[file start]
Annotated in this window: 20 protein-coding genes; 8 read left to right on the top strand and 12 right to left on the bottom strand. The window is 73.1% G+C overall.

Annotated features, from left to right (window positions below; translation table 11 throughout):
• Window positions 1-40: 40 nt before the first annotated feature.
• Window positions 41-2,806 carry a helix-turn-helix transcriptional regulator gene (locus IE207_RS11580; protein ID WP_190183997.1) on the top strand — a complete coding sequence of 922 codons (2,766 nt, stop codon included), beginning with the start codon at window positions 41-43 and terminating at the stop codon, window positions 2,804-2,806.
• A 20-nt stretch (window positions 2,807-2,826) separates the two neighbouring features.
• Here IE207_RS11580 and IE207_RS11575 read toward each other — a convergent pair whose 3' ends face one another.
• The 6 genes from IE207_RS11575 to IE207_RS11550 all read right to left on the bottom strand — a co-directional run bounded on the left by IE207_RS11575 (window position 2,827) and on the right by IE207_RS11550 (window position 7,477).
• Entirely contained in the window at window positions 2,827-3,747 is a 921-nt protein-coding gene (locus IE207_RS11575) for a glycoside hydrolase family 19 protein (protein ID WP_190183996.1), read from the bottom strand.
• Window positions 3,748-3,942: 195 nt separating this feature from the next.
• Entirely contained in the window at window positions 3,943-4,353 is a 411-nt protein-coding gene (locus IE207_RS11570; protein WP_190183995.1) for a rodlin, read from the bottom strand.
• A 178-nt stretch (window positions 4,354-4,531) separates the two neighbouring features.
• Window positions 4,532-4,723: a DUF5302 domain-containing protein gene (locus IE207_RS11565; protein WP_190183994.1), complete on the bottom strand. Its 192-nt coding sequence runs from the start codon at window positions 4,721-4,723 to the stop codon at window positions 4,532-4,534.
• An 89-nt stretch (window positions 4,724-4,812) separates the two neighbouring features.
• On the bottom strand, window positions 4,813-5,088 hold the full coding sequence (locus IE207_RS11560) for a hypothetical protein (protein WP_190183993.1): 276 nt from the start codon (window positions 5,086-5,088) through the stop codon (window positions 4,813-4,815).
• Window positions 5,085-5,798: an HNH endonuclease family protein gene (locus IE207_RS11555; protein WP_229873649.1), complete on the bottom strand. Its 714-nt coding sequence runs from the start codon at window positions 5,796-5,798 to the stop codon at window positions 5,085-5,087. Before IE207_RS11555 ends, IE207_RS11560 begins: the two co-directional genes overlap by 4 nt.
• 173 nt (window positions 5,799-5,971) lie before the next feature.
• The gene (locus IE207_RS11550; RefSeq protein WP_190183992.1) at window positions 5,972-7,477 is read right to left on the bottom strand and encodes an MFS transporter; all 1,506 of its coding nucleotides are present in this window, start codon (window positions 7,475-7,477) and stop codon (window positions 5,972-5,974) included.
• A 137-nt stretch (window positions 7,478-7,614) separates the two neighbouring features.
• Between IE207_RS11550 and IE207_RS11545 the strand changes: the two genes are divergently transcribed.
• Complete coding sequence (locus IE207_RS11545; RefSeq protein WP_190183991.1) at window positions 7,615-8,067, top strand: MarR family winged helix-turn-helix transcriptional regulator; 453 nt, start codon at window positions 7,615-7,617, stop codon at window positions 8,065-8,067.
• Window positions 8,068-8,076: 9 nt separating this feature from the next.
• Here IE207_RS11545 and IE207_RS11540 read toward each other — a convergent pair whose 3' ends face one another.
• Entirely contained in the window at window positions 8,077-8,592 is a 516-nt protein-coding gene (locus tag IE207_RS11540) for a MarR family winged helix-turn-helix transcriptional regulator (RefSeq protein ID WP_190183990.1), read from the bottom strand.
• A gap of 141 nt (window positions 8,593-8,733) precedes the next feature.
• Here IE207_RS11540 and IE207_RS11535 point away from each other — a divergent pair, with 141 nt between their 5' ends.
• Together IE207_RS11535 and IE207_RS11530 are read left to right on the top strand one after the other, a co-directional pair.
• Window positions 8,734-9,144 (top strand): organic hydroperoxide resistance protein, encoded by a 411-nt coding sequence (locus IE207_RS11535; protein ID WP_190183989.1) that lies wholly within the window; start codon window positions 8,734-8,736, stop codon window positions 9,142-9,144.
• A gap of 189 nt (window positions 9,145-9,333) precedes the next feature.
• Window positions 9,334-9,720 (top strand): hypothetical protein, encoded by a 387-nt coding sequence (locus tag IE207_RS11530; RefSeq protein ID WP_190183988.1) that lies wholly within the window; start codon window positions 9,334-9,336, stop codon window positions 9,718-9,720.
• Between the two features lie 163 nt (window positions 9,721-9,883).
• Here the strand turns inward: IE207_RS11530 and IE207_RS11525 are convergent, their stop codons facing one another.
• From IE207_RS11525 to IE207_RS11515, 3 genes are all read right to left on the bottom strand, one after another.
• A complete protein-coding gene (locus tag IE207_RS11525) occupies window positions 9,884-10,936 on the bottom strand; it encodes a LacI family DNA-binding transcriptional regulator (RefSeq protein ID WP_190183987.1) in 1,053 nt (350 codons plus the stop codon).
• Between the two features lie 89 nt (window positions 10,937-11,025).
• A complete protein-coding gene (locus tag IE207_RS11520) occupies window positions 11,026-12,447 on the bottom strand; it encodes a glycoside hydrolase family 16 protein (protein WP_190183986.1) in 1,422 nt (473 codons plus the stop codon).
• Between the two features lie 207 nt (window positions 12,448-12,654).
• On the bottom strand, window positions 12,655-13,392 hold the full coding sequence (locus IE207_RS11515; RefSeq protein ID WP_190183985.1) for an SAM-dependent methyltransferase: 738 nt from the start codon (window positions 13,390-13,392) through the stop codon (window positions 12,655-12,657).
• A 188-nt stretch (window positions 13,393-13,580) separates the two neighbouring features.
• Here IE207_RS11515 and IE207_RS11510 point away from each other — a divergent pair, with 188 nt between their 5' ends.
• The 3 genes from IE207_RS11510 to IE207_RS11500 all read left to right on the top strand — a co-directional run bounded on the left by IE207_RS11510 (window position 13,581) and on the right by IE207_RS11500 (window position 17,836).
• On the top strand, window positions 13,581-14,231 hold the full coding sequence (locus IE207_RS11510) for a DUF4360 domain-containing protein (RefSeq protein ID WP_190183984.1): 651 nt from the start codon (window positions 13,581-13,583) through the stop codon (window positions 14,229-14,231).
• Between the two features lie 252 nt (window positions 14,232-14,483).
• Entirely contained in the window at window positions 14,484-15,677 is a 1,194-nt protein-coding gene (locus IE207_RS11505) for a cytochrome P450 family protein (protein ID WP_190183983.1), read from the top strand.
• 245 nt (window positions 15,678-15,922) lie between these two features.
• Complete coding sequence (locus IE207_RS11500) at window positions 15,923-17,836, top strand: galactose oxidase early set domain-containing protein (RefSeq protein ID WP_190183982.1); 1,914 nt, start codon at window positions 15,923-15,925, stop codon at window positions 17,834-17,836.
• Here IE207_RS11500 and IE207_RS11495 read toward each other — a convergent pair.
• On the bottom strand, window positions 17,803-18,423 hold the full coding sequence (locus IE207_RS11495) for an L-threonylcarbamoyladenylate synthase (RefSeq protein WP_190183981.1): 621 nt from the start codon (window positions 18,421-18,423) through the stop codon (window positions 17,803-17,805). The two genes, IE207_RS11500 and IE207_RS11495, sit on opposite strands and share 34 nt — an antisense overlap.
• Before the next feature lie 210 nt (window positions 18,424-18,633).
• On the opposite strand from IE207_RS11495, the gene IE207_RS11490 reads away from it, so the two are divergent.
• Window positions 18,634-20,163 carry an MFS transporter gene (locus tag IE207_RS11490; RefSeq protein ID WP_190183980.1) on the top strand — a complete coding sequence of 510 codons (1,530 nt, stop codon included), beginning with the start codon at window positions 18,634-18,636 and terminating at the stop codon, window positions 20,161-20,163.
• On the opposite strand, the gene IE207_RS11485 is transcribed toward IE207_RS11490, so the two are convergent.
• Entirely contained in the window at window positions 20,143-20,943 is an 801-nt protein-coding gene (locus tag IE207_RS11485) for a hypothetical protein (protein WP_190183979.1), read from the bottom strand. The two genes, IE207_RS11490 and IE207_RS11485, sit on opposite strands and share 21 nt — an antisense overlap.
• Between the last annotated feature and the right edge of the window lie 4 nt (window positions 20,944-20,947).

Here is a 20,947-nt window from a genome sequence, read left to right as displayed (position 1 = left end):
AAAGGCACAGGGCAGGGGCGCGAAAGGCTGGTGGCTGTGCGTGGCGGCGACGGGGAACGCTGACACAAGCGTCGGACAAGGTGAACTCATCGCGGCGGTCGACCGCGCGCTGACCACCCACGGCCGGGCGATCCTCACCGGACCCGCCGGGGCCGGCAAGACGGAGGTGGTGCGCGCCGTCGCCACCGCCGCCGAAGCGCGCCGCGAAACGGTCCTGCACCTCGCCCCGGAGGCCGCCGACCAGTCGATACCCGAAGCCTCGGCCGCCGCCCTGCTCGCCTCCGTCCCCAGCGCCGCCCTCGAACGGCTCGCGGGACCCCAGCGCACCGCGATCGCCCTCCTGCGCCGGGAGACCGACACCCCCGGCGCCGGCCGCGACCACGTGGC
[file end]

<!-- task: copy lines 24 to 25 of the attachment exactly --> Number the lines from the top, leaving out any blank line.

• A gap of 141 nt (window positions 8,593-8,733) precedes the next feature.
• Here IE207_RS11540 and IE207_RS11535 point away from each other — a divergent pair, with 141 nt between their 5' ends.